The United Kingdom’s broadcast regulator has announced trials to help smaller, community based radio stations access the UK’s digital audio broadcasting (DAB) system. According to Ofcom, nearly half of adults in the UK (48.9 percent) say they own a DAB radio set. But getting access to a DAB “digital multiplex” service area is expensive; most smaller radio stations can’t afford the price of admission.
Now Ofcom is experimenting with a new approach that it thinks will be cheaper, because it accesses free software from opendigitalradio.org. The method is called “small scale DAB.” It targets small geographic areas, “ideal for community and local radio stations,” Ofcom says.
Ofcom has ten trials planned, each of which will run for nine months. “Each trial will allow new digital radio services to broadcast to a local area and will help explore how groups of radio stations can work together,” the announcement continues. “The trials will also inform Ofcom’s work on identifying suitable frequencies for broadcasting smaller digital stations and help understand how these services could be licensed.”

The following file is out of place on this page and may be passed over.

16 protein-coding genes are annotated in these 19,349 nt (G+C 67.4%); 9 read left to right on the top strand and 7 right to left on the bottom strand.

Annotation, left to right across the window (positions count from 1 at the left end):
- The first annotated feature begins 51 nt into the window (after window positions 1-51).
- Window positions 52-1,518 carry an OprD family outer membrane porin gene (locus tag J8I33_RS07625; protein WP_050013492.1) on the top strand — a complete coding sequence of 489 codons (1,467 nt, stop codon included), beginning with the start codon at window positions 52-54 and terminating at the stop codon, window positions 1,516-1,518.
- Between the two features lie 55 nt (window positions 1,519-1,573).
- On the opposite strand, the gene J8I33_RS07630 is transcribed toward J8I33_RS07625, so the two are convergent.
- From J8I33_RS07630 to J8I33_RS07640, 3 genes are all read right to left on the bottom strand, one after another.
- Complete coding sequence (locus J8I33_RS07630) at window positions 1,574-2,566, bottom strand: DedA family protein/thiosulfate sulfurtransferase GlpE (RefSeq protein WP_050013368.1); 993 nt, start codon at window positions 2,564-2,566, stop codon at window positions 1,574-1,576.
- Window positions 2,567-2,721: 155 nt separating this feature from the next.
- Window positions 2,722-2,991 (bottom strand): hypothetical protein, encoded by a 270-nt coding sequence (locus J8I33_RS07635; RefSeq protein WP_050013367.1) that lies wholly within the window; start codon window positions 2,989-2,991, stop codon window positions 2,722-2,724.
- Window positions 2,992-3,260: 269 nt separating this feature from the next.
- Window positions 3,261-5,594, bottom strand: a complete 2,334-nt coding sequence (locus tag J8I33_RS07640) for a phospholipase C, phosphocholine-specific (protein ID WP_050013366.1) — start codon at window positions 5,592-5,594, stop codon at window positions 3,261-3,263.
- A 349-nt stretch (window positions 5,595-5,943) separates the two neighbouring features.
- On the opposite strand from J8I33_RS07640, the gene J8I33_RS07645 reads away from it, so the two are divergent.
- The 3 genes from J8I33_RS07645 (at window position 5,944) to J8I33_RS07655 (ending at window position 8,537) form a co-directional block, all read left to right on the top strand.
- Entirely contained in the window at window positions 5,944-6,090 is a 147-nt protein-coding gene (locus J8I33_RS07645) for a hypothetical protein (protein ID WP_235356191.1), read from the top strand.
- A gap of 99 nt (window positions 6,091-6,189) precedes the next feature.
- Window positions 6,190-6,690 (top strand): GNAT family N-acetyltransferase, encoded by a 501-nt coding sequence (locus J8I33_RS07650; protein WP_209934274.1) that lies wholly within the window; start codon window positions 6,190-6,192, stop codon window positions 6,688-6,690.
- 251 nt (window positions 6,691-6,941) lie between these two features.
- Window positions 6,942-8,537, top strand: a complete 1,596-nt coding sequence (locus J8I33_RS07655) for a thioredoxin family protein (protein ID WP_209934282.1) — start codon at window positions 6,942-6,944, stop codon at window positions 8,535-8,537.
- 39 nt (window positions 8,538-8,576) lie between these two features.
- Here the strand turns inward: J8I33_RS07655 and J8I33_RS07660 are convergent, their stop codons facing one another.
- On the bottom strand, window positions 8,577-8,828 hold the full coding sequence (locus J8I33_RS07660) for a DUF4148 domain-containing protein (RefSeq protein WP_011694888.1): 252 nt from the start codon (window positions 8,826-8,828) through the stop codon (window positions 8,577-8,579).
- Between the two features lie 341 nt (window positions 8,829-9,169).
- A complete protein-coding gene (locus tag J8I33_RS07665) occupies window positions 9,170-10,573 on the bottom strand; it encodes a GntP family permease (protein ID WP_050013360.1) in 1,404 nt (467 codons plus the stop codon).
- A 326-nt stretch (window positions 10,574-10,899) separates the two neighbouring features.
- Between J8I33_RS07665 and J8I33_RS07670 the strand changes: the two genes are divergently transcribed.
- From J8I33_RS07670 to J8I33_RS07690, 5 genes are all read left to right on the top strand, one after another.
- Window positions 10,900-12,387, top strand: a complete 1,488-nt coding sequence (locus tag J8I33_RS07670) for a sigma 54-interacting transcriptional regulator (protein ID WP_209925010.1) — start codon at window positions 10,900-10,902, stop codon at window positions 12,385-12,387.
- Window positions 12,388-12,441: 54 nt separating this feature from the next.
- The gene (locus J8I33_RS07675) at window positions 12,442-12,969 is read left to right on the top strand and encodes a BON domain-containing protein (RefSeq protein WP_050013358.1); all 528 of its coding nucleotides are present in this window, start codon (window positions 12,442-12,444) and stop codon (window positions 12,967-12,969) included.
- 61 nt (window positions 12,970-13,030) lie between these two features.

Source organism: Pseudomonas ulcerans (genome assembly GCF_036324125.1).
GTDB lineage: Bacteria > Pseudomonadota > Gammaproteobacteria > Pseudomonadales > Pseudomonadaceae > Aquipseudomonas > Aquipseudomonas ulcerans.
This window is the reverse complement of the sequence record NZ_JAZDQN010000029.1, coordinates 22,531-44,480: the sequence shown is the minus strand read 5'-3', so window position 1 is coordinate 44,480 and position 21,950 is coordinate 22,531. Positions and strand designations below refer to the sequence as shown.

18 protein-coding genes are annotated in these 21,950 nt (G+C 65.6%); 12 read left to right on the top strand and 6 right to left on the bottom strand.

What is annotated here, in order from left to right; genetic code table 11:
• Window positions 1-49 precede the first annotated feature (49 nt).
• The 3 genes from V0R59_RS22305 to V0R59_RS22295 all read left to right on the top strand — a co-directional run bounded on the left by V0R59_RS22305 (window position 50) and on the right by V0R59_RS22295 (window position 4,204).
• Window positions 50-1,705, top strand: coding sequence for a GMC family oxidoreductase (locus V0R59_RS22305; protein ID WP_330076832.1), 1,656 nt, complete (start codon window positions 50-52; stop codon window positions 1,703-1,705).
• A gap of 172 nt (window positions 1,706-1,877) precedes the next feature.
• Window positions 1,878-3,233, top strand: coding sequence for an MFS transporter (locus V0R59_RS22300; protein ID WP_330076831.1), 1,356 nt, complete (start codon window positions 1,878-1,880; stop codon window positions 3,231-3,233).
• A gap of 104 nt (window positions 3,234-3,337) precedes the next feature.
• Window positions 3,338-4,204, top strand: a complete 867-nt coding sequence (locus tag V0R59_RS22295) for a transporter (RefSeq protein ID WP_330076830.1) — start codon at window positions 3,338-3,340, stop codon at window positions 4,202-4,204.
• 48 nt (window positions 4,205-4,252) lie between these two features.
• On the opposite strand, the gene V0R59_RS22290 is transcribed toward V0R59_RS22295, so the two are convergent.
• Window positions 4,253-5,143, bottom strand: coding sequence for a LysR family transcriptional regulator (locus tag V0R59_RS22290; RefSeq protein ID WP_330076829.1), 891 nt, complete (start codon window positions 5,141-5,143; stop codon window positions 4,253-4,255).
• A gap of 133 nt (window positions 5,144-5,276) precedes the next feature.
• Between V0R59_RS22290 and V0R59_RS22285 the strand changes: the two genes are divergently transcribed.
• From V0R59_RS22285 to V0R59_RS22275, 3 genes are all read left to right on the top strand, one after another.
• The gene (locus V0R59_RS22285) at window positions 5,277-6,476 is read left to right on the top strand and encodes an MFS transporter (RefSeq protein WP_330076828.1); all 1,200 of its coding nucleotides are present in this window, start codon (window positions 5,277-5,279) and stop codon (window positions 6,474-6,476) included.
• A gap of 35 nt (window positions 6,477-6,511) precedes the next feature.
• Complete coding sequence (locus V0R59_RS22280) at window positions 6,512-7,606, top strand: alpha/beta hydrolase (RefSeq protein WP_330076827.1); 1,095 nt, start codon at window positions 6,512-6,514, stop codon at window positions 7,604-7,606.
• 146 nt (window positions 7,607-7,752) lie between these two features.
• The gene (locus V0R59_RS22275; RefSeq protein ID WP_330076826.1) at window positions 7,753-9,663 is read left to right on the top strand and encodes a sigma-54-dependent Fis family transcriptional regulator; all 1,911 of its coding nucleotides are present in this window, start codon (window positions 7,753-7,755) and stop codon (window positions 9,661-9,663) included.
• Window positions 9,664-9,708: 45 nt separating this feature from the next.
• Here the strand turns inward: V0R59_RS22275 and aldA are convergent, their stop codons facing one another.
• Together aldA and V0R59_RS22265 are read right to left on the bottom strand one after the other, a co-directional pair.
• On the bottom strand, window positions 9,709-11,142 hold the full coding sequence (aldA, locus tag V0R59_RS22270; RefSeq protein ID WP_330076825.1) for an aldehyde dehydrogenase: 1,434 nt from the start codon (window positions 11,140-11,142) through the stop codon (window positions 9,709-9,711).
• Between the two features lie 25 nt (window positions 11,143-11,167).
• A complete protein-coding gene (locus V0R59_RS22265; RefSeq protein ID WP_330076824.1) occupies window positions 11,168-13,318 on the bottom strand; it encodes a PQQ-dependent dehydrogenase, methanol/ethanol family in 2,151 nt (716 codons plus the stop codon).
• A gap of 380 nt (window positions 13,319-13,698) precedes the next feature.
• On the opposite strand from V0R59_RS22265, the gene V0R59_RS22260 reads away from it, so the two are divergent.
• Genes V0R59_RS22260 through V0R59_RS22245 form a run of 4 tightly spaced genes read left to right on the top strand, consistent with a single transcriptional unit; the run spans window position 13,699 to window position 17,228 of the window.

The deadline for applying for one of the tryouts is April 7.
Meanwhile Ofcom has announced bids for a second national, commercial DAB multiplex. The first is operated by Digital One. The hope is to launch number two in 2016. The agency says it has received applications from Listen2Digital and Sound Digital.
I have to admit that I’m liking the 18 stations proposed by Listen2Digital, which include a Sabras Asian contemporary channel and a Wireless oldies channel (of course I’m not making this call; it’s all up to the Brits and their duly appointed representatives; I’m just saying . . . ).